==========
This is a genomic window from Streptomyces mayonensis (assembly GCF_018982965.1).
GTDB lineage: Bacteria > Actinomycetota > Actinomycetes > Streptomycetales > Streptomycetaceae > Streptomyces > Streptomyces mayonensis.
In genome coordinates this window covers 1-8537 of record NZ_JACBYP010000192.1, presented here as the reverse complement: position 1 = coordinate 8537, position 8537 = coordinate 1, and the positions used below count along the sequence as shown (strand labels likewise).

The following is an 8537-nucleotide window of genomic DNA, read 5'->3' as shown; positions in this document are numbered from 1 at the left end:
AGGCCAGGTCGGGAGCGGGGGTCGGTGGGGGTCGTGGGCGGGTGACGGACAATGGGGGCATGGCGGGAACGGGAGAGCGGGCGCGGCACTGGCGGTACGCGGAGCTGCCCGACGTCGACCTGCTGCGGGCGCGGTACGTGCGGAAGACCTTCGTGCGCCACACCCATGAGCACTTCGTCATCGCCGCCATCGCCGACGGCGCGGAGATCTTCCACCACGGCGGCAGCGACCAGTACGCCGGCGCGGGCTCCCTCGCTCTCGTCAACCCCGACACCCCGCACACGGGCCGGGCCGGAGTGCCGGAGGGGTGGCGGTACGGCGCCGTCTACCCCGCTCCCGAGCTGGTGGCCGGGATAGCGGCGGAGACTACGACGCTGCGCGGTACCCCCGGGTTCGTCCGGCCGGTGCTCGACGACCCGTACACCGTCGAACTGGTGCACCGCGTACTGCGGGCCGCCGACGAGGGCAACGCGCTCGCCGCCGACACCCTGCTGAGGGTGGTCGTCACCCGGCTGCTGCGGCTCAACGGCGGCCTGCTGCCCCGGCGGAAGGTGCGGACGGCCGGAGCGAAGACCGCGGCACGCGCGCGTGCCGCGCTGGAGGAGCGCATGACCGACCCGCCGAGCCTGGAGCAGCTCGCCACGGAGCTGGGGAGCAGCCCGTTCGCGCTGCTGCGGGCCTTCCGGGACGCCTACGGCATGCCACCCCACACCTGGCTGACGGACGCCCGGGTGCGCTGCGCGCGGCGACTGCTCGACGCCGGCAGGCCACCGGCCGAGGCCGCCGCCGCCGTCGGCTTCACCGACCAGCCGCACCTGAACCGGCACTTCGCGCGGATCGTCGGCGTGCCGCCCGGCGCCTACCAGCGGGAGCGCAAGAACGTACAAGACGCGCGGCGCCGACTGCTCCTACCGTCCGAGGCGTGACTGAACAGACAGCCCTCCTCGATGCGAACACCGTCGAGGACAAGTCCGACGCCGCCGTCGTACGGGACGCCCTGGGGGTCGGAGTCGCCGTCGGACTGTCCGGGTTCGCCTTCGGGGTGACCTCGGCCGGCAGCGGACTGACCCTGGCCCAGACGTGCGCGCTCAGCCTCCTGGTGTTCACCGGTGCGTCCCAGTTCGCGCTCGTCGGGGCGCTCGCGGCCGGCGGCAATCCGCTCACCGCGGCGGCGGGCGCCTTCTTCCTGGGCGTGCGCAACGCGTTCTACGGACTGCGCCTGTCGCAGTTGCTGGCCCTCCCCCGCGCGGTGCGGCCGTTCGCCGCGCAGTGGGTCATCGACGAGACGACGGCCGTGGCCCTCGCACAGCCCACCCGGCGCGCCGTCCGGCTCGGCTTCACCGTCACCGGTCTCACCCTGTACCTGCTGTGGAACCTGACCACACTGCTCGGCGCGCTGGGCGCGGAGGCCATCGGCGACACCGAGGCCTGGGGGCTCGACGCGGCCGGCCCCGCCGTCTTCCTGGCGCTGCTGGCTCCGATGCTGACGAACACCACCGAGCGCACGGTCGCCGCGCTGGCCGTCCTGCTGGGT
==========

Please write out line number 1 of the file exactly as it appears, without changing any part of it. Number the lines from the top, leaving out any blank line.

This is a genomic window from Streptomyces mayonensis (assembly GCF_018982965.1).